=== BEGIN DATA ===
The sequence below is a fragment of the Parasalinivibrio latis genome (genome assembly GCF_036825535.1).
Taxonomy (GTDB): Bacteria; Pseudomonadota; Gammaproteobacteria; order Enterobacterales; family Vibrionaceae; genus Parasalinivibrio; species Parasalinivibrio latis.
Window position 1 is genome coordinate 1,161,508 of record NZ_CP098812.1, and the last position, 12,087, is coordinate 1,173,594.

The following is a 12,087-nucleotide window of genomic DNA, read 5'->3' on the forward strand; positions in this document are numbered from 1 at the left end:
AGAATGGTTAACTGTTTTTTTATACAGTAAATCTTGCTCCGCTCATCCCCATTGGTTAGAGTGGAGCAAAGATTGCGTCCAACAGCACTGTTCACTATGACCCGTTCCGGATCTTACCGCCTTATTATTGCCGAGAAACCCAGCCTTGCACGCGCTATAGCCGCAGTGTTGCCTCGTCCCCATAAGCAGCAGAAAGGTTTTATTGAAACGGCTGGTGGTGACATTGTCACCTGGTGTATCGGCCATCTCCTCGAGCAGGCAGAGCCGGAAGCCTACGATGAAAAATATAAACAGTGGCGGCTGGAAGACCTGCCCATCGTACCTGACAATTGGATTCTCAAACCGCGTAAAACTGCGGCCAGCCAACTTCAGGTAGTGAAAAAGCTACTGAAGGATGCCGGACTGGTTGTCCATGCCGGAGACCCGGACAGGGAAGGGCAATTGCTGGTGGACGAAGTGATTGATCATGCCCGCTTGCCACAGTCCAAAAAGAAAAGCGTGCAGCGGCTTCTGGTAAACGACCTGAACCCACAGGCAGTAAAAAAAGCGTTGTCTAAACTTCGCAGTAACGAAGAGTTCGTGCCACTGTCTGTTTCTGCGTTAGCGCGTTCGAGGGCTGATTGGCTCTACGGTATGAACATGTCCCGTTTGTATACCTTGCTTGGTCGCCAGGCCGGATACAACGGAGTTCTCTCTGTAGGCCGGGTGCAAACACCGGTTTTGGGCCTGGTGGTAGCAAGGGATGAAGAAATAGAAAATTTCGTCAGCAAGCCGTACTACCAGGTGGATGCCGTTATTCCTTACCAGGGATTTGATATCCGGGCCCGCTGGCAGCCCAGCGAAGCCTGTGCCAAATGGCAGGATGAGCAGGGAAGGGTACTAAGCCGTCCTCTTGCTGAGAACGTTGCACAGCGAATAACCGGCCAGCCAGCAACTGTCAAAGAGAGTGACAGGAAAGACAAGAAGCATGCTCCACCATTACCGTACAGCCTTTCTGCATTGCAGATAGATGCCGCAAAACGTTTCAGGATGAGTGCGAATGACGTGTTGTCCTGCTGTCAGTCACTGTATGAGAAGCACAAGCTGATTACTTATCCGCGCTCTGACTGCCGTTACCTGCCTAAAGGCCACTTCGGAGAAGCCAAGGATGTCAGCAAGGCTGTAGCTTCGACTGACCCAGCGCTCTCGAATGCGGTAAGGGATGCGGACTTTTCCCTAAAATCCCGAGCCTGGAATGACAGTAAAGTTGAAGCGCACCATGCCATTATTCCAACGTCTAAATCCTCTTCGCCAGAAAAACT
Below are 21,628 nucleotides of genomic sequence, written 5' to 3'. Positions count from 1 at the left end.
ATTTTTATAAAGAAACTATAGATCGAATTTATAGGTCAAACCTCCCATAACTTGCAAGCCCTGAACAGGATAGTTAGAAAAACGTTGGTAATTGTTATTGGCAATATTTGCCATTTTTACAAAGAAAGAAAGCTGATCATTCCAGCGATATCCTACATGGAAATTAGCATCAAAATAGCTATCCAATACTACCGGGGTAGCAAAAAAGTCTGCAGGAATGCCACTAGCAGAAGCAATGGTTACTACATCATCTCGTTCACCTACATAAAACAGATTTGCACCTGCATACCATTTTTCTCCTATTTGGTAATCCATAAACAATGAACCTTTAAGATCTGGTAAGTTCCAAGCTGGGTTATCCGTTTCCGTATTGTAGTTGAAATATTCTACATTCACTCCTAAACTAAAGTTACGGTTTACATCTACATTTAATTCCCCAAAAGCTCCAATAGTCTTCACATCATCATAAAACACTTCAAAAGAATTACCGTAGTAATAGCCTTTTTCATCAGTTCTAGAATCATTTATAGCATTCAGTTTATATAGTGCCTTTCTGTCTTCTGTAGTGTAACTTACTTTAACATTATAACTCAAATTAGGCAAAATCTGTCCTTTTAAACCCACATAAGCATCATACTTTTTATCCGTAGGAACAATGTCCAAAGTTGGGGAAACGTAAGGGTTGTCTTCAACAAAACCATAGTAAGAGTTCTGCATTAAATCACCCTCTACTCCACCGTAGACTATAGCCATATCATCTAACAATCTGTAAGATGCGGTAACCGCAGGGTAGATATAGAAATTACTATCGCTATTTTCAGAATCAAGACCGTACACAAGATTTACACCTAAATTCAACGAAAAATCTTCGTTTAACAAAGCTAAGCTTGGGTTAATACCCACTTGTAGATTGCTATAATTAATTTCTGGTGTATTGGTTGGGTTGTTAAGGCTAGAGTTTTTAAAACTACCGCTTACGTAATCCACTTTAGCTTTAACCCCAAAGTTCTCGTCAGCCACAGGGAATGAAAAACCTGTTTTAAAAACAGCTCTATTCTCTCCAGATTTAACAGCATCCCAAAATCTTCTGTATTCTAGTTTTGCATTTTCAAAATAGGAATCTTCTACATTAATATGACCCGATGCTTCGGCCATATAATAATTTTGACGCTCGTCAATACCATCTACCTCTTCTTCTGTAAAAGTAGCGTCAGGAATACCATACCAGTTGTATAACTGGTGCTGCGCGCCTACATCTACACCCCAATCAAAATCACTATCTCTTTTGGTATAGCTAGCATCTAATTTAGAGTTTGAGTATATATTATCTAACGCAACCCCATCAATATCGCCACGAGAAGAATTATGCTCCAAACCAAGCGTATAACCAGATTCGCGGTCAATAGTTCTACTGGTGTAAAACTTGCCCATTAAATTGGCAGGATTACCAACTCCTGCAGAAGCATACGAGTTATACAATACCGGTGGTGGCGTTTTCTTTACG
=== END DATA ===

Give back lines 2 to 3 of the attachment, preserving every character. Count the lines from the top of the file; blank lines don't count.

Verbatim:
Taxonomy (GTDB): Bacteria; Pseudomonadota; Gammaproteobacteria; order Enterobacterales; family Vibrionaceae; genus Parasalinivibrio; species Parasalinivibrio latis.
Window position 1 is genome coordinate 1,161,508 of record NZ_CP098812.1, and the last position, 12,087, is coordinate 1,173,594.